The Defense then turned to the role of witness testimony in the identification of Kamaruzzaman. The Defense also submitted that the persisting question of whether the original declarant of hearsay statements actually witnessed the event makes such statements less credible. Prosecution witness 4 testified that Sayedur Rahman did not actually see Kamaruzzaman, that it was actually his brother Makbul Hossain who identified the Accused. Thus Sayedur heard about Kamaruzzaman’s involvement from Makbul. To the contrary, Prosecution witness 6 testified that Makbul Hossain failed to identify the Accused and instead asked him and others to sit and even served them light snacks and returned a magazine full of bullets that they had left behind previously. Prosecution witness 6 claimed that Sayedur Rahman identified Kamaruzzaman and realized that he and his companions were not freedom fighters but members of Al-Badr. The Defense submitted that these contradictory accounts of the incident give rise to significant doubts about the prosecution’s case and significantly affects the reliability and credibility of the two witnesses.
To further their assertions, the Defense next enumerated numerous internal inconsistencies between the witnesses’ courtroom testimony and their original statements to the Investigating Officer. Prosecution witness 4 testified in court that he heard about the incident when Sayedur Rahman informed the leaders of the Awami League about the occurrences. However, he previously told the Investigating Officer that Sayedur Rahman had told him about the incident directly. He also told the Investigating Officer that Sayedur Rahman had recognized Kamaruzzaman when he allegedly took Badiuzzaman away, which contradicts his courtroom testimony as discussed above.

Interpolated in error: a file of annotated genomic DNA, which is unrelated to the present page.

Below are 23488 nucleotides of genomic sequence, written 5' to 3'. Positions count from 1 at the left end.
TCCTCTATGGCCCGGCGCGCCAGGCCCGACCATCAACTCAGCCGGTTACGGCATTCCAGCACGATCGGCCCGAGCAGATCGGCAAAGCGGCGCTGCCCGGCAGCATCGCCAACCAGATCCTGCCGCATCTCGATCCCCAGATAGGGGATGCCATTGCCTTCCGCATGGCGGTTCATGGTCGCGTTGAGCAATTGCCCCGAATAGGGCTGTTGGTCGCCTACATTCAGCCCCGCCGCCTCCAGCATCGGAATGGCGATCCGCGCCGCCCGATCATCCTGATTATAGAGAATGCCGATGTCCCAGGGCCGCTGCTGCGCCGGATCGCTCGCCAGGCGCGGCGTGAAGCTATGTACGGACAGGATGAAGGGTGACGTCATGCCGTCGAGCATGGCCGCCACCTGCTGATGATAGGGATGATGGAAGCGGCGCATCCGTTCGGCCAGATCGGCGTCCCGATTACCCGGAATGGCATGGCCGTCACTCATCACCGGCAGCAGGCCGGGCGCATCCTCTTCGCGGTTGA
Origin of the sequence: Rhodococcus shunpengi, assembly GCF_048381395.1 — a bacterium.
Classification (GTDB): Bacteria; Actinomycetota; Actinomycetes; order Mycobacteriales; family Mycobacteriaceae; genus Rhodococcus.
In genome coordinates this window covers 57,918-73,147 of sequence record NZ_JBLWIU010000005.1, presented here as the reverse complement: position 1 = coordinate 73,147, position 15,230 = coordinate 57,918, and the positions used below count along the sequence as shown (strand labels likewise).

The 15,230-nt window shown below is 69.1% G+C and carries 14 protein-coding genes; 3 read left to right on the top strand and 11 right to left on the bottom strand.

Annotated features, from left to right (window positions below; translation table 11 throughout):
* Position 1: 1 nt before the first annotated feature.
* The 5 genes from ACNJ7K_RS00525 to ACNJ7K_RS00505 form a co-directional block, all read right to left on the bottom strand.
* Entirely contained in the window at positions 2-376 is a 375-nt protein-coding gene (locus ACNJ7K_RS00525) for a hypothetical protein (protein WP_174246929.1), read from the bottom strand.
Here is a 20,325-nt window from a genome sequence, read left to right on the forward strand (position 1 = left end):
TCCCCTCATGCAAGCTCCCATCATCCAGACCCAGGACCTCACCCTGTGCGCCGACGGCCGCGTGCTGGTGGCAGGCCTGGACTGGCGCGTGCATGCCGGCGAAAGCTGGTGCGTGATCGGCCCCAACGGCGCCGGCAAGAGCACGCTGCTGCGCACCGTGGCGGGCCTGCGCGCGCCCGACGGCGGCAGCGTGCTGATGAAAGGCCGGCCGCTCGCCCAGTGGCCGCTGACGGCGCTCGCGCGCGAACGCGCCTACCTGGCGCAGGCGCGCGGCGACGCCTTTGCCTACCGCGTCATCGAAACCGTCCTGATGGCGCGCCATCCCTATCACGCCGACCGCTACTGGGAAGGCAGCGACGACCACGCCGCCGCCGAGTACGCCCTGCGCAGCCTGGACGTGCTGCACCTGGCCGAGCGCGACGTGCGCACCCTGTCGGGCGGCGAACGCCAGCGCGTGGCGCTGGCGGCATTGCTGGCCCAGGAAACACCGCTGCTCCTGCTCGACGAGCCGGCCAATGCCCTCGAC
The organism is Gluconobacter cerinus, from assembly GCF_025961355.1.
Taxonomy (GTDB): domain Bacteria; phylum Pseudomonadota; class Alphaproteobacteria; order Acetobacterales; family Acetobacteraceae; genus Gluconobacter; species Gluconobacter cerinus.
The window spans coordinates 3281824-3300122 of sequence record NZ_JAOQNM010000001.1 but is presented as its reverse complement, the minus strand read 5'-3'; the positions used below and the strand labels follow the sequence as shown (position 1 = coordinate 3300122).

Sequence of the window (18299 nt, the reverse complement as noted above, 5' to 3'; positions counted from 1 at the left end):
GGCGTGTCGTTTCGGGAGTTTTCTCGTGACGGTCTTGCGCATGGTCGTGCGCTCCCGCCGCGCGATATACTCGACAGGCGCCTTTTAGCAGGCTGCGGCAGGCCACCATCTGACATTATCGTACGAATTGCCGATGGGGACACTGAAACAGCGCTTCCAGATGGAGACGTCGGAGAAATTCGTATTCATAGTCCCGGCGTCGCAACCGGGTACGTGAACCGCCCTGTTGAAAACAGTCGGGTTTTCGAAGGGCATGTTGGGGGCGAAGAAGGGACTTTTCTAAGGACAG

The Defense also pointed out that Prosecution witness 4 made many new statements during his courtroom testimony that were not part of his original statement to the Investigating Officer. The Defense argued that this tends to show that the contents of the witness’ testimony have been fabricated at the suggestion of the Prosecution. In particular, the Defense pointed out that the witness testified in court that Makbul had told Sayedur Rahman that he too was being taken away by the Al-Badr members at the time of Badiuzzaman’s abduction, but escaped by pretending to need to relieve himself and hiding in the bushes. The counsel submitted that this statement is a major event and it is implausible to believe that the witness forgot to mention it while giving his statement to the Investigating Officer. The Defense also noted that some portions of Prosecution witness 4’s testimony are inconsistent with the Charge Framing Order, which alleges that the Pakistani Army was present during the abduction.